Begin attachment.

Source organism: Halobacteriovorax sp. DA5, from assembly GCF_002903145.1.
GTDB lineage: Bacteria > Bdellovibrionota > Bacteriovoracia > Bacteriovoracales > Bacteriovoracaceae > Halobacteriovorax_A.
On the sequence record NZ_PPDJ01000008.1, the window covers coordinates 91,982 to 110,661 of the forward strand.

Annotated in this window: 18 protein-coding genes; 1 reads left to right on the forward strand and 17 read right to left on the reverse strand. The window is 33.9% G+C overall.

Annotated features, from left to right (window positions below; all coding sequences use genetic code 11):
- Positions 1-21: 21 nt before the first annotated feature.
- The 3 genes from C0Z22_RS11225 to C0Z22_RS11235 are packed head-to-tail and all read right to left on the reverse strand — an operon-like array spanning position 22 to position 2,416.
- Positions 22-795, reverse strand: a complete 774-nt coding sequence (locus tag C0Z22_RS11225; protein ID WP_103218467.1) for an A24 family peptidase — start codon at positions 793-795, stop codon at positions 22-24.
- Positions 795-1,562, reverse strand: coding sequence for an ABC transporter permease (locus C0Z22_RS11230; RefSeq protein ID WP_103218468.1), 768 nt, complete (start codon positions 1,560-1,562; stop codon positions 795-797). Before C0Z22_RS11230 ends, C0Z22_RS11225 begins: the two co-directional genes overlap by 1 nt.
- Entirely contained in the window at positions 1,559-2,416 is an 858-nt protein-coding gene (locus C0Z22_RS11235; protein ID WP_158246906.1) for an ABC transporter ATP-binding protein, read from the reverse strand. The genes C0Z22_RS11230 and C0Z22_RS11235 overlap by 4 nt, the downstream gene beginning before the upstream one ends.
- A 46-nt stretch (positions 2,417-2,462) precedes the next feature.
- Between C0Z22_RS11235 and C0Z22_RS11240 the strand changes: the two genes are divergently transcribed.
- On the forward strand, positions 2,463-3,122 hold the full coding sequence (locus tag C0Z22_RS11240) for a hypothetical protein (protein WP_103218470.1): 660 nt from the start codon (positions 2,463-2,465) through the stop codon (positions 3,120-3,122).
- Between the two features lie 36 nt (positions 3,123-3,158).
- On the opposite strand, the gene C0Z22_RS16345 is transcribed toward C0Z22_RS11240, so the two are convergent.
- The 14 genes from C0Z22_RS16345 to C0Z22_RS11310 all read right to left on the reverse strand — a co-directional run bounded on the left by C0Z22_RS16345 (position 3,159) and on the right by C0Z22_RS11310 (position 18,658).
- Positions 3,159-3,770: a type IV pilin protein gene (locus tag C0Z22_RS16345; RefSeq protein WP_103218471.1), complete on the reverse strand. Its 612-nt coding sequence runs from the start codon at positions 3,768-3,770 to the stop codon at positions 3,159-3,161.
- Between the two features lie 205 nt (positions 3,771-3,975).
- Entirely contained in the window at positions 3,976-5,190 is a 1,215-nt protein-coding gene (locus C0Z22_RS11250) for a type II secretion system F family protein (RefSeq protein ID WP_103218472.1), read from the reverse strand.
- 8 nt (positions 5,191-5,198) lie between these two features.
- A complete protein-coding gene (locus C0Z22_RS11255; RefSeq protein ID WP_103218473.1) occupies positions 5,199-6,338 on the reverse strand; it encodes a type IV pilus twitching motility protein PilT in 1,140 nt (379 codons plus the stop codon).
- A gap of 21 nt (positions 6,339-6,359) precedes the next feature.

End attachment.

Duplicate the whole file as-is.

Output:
Source organism: Halobacteriovorax sp. DA5, from assembly GCF_002903145.1.
GTDB lineage: Bacteria > Bdellovibrionota > Bacteriovoracia > Bacteriovoracales > Bacteriovoracaceae > Halobacteriovorax_A.
On the sequence record NZ_PPDJ01000008.1, the window covers coordinates 91,982 to 110,661 of the forward strand.

Annotated in this window: 18 protein-coding genes; 1 reads left to right on the forward strand and 17 read right to left on the reverse strand. The window is 33.9% G+C overall.

Annotated features, from left to right (window positions below; all coding sequences use genetic code 11):
- Positions 1-21: 21 nt before the first annotated feature.
- The 3 genes from C0Z22_RS11225 to C0Z22_RS11235 are packed head-to-tail and all read right to left on the reverse strand — an operon-like array spanning position 22 to position 2,416.
- Positions 22-795, reverse strand: a complete 774-nt coding sequence (locus tag C0Z22_RS11225; protein ID WP_103218467.1) for an A24 family peptidase — start codon at positions 793-795, stop codon at positions 22-24.
- Positions 795-1,562, reverse strand: coding sequence for an ABC transporter permease (locus C0Z22_RS11230; RefSeq protein ID WP_103218468.1), 768 nt, complete (start codon positions 1,560-1,562; stop codon positions 795-797). Before C0Z22_RS11230 ends, C0Z22_RS11225 begins: the two co-directional genes overlap by 1 nt.
- Entirely contained in the window at positions 1,559-2,416 is an 858-nt protein-coding gene (locus C0Z22_RS11235; protein ID WP_158246906.1) for an ABC transporter ATP-binding protein, read from the reverse strand. The genes C0Z22_RS11230 and C0Z22_RS11235 overlap by 4 nt, the downstream gene beginning before the upstream one ends.
- A 46-nt stretch (positions 2,417-2,462) precedes the next feature.
- Between C0Z22_RS11235 and C0Z22_RS11240 the strand changes: the two genes are divergently transcribed.
- On the forward strand, positions 2,463-3,122 hold the full coding sequence (locus tag C0Z22_RS11240) for a hypothetical protein (protein WP_103218470.1): 660 nt from the start codon (positions 2,463-2,465) through the stop codon (positions 3,120-3,122).
- Between the two features lie 36 nt (positions 3,123-3,158).
- On the opposite strand, the gene C0Z22_RS16345 is transcribed toward C0Z22_RS11240, so the two are convergent.
- The 14 genes from C0Z22_RS16345 to C0Z22_RS11310 all read right to left on the reverse strand — a co-directional run bounded on the left by C0Z22_RS16345 (position 3,159) and on the right by C0Z22_RS11310 (position 18,658).
- Positions 3,159-3,770: a type IV pilin protein gene (locus tag C0Z22_RS16345; RefSeq protein WP_103218471.1), complete on the reverse strand. Its 612-nt coding sequence runs from the start codon at positions 3,768-3,770 to the stop codon at positions 3,159-3,161.
- Between the two features lie 205 nt (positions 3,771-3,975).
- Entirely contained in the window at positions 3,976-5,190 is a 1,215-nt protein-coding gene (locus C0Z22_RS11250) for a type II secretion system F family protein (RefSeq protein ID WP_103218472.1), read from the reverse strand.
- 8 nt (positions 5,191-5,198) lie between these two features.
- A complete protein-coding gene (locus C0Z22_RS11255; RefSeq protein ID WP_103218473.1) occupies positions 5,199-6,338 on the reverse strand; it encodes a type IV pilus twitching motility protein PilT in 1,140 nt (379 codons plus the stop codon).
- A gap of 21 nt (positions 6,339-6,359) precedes the next feature.